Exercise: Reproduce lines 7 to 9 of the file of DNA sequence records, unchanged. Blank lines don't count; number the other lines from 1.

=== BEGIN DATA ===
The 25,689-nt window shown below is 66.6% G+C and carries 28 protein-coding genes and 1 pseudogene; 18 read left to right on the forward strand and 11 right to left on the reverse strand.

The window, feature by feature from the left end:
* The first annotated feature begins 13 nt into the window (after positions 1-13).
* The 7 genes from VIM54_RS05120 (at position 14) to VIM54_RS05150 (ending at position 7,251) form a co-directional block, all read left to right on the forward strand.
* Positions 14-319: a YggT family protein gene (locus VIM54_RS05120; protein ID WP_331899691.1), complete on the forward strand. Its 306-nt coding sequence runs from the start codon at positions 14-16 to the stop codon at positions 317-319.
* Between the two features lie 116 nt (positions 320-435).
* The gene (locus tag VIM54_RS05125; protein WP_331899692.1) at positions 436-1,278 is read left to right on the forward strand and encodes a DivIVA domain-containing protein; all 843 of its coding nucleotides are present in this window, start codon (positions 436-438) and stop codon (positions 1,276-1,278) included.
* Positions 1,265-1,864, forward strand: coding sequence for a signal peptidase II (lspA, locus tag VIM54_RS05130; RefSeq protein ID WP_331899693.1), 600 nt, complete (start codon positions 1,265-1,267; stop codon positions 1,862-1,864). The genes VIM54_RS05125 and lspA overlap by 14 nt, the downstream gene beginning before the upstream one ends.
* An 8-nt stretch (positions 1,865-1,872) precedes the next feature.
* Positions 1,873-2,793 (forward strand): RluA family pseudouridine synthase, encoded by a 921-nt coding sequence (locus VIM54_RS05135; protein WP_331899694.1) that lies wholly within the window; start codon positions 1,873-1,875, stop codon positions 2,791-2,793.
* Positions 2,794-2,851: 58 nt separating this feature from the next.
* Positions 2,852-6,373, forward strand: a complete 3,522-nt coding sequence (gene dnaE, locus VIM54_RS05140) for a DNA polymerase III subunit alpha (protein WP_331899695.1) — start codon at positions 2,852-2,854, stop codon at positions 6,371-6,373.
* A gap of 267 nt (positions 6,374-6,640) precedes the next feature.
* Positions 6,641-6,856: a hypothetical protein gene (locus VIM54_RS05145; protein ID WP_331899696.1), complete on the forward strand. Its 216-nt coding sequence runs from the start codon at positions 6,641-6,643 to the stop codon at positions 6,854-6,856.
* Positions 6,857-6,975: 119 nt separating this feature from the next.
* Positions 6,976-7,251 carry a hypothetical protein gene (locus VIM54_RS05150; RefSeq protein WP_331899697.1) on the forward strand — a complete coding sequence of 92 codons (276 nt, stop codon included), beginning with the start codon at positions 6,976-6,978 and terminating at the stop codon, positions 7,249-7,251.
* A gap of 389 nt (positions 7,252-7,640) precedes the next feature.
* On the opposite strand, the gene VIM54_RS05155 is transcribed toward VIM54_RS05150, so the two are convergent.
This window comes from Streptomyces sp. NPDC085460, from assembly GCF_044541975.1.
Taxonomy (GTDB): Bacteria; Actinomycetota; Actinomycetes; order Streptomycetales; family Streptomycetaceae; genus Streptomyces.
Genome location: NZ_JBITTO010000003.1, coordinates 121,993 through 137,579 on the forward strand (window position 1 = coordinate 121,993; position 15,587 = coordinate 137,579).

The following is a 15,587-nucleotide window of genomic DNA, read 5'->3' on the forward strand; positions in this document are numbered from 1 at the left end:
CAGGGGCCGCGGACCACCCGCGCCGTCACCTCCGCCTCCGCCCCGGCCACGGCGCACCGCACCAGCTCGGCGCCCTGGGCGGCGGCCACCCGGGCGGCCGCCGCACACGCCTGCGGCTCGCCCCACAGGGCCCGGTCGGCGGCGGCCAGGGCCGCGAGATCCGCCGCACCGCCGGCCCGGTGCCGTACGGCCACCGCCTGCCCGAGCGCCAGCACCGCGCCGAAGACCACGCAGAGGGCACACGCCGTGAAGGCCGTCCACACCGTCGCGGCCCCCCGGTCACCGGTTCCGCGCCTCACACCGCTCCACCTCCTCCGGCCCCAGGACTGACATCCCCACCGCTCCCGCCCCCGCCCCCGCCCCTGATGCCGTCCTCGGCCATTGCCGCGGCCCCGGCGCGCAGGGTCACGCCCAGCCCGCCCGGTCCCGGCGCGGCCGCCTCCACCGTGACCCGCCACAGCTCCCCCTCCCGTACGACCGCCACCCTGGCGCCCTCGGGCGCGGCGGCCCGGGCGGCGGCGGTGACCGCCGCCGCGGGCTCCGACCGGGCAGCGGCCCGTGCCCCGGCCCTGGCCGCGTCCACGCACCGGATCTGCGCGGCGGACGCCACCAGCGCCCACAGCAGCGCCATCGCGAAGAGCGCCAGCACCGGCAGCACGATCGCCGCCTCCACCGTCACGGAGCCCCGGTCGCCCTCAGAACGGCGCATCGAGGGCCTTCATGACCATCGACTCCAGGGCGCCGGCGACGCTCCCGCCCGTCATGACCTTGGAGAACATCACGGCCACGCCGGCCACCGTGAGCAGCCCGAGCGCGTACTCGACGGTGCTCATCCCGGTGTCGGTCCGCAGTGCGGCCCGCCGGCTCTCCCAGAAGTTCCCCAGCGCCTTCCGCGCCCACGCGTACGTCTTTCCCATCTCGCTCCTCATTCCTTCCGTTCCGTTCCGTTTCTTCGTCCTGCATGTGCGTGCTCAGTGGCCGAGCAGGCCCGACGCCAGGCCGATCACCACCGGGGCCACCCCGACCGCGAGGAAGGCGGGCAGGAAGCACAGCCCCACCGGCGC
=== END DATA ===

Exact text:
* The gene (locus tag VIM54_RS05125; protein WP_331899692.1) at positions 436-1,278 is read left to right on the forward strand and encodes a DivIVA domain-containing protein; all 843 of its coding nucleotides are present in this window, start codon (positions 436-438) and stop codon (positions 1,276-1,278) included.
* Positions 1,265-1,864, forward strand: coding sequence for a signal peptidase II (lspA, locus tag VIM54_RS05130; RefSeq protein ID WP_331899693.1), 600 nt, complete (start codon positions 1,265-1,267; stop codon positions 1,862-1,864). The genes VIM54_RS05125 and lspA overlap by 14 nt, the downstream gene beginning before the upstream one ends.
* An 8-nt stretch (positions 1,865-1,872) precedes the next feature.